Arguing for More Research into Parabiosis Effects

In recent years researchers have gained some understanding of how aging diminishes the vital activity of stem cell populations by linking the blood flows of old and young mice, a process called heterochronic parabiosis. It has opened the door to identifying and altering environmental factors that lead to stem cell decline, an approach that doesn't address the underlying damage of aging that causes changes in the levels of chemical signals in tissue, but which may still prove beneficial.

This open access paper argues that parabiosis has a rich history in research and is presently underused as a tool for further investigation:

Modern medicine wields the power to treat large numbers of diseases and injuries most of us would have died from just a hundred years ago, yet many of the most devastating diseases of our time are still untreatable. Chronic conditions of age such as cardiovascular disease, diabetes, osteoarthritis or Alzheimer's disease turn out to be of a complexity that may require transformative ideas and paradigms to understand and treat them. Parabiosis, which is characterised by a shared blood supply between two surgically connected animals, may just provide such a transformative experimental paradigm. Although forgotten and shunned now in many countries, it has contributed to major breakthroughs in tumour biology, endocrinology and transplantation research in the past century.

Interestingly, recent studies from the United States and Britain are reporting stunning advances in stem cell biology and tissue regeneration using parabiosis between young and old mice, indicating a possible revival of this paradigm. We review here briefly the history of parabiosis and discuss its utility to study physiological and pathophysiological processes. We argue that parabiosis is a technique that should enjoy wider acceptance and application, and that policies should be revisited to allow its use in biomedical research.


Video: Aubrey de Grey at TEDxSalford

As I'm sure you all know by now, we'd be languishing a lot further away from the goal of human rejuvenation if not for Aubrey de Grey and the network of people within and without the research community who have joined in to help push longevity science towards respectability and plausibility. Today a great deal more funding is going towards lines of work that contribute materially to halting and reversing degenerative aging than was the case a decade ago. For that we can thank the efforts of de Grey, the Methuselah Foundation staff, the SENS Research Foundation staff, numerous allied researchers, and thousands of volunteers and donors. This work and support has helped create a great change in the research and funding environment, and made radical life extension something that is discussed seriously in far more communities.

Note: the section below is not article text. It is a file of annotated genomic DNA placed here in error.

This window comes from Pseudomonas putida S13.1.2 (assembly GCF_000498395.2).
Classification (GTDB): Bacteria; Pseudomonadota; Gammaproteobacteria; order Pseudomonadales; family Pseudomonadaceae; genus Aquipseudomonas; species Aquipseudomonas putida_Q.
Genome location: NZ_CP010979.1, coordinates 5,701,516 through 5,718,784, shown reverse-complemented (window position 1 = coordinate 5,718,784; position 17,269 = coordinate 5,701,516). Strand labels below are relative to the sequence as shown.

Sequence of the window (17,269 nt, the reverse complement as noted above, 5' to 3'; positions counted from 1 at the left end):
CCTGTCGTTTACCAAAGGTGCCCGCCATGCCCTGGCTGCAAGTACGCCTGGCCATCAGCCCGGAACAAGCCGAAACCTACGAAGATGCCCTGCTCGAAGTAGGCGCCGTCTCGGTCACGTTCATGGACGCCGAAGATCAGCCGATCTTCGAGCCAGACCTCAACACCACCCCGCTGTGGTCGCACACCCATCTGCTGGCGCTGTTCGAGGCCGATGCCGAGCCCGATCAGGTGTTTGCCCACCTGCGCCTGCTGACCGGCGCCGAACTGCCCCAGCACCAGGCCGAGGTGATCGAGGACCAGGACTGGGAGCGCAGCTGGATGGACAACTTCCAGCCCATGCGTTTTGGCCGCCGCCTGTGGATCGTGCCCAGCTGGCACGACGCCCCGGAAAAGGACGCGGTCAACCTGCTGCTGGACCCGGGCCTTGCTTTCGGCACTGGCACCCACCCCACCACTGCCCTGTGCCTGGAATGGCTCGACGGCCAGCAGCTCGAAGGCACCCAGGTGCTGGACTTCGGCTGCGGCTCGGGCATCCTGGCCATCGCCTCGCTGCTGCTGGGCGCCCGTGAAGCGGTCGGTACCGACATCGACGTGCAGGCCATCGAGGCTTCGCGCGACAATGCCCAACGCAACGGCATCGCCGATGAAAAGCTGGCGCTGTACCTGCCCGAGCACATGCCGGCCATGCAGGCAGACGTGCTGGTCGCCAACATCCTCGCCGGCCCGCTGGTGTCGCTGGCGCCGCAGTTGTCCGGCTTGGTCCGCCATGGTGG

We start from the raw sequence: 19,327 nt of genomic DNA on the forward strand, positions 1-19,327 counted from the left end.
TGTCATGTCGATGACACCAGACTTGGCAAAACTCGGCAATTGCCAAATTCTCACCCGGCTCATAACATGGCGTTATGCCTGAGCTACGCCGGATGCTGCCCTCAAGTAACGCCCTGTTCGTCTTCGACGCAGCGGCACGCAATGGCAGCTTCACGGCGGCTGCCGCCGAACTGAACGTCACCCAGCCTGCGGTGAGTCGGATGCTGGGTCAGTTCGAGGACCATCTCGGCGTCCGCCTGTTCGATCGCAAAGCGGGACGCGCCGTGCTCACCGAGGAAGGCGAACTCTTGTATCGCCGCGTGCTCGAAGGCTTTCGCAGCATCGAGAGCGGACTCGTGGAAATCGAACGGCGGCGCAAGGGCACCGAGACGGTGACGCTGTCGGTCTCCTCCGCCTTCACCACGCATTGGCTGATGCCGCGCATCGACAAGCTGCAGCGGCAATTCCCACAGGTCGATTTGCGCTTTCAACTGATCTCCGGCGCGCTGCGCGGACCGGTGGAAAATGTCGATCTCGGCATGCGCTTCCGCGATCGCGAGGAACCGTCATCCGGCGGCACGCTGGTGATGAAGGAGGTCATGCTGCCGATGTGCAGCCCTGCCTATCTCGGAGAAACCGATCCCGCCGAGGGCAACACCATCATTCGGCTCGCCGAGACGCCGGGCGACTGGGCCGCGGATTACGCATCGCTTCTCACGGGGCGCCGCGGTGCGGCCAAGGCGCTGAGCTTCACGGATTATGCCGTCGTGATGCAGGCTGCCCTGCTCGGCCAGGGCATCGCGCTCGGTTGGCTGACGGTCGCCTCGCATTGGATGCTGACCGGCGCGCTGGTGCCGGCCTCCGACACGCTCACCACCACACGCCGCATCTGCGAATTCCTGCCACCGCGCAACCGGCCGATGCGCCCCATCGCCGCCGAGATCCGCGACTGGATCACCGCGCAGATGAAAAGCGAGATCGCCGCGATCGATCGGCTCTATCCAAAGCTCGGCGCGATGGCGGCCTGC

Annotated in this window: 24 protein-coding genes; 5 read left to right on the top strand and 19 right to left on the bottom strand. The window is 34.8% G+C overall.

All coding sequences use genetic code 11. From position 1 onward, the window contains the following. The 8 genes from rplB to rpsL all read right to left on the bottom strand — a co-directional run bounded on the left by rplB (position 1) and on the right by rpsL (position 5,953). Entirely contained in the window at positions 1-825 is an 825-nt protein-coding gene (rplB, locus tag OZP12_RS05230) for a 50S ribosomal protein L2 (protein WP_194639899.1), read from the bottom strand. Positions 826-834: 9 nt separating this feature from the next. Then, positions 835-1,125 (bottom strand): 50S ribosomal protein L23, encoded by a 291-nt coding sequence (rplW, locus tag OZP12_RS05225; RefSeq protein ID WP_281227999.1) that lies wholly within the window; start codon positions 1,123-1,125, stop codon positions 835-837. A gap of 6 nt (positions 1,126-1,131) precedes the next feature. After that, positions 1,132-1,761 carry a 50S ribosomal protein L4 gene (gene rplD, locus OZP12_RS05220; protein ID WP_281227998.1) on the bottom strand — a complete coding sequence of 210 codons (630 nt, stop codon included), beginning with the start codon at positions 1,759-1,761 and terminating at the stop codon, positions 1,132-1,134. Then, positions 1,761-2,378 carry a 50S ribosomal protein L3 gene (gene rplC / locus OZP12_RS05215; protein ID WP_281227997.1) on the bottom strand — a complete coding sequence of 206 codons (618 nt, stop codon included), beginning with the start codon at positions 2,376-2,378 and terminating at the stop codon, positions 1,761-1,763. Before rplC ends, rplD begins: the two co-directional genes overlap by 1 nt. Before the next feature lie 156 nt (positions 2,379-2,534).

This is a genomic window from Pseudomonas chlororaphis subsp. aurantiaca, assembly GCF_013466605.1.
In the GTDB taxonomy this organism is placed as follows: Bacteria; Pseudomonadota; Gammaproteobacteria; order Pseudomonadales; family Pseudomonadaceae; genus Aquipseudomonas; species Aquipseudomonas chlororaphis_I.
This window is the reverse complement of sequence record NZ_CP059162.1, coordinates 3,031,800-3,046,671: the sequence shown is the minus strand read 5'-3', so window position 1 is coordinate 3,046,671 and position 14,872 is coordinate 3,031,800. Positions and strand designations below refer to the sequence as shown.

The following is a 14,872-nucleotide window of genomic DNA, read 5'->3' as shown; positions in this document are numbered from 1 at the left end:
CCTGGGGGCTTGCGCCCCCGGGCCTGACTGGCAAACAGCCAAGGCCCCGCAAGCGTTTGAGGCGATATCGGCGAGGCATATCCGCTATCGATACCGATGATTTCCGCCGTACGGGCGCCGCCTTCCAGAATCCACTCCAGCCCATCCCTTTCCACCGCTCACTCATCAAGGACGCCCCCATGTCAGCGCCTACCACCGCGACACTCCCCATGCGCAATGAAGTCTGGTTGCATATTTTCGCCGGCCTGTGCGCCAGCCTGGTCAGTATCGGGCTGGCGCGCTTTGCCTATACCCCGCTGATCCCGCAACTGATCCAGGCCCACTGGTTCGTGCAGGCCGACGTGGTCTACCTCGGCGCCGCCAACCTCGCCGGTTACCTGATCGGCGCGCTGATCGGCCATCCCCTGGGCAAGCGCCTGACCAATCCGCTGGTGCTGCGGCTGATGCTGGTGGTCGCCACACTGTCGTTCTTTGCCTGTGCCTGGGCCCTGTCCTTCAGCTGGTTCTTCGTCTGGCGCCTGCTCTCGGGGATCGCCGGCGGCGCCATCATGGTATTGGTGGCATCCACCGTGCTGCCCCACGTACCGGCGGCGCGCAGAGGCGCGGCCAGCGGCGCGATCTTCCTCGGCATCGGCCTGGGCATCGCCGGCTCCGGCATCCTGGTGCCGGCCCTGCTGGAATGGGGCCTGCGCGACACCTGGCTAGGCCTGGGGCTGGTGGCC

Yet there is still a great deal of work to be done. The great change in society and attitudes towards aging has only just started; most people still accept aging and death as set in stone, and even oppose efforts to treat aging as the medical condition it is. The next stage ahead is one in which the average fellow in the street has the same perception of aging as he does of cancer, and supports efforts to do something about it just as strongly. Only then will truly massive funding for the defeat of aging arrive from the traditional sources. Until then, we continue to bootstrap support and funding, year by year.

Aubrey de Grey is a prolific speaker, and gives many presentations in any given year. I'm pointing out this recently uploaded video of a presentation given by de Grey last year because one of the slides caught my eye. It provides the following information on yearly budgets for research institutions:

Even though 90% of US deaths and at least 80% of US medical costs are caused by aging:

National Institutes of Health budget ($M): ~30,000
National Institute of Aging budget: ~1,000
Division of Aging Biology budget: ~150
Spent on translational research (max): ~10
SENS Research Foundation budget: ~5

There is something to think about. On the one hand this is a reminder of just how far removed funding priorities are from the sensible goal of dealing with aging. On the other hand, you can see that this is a field of research in which small foundations funded by philanthropy can make a large difference to the current rate of progress, given that very little funding goes to the most promising programs. When looking at these numbers it is also worth noting that public funds, for which it is comparatively easy to obtain good data, are thought to make up a little over a third of overall medical research. It is very unclear as to the breakdown of private medical research funding when it comes to work relevant to aging, however. Perhaps it is similar, perhaps not.

A true maverick, Aubrey de Grey challenges the most basic assumption underlying the human condition - that aging is inevitable. He argues instead that aging is a disease - one that can be cured if it's approached as "an engineering problem." His plan calls for identifying all the components that cause human tissue to age, and designing remedies for each of them - forestalling disease and eventually pushing back death.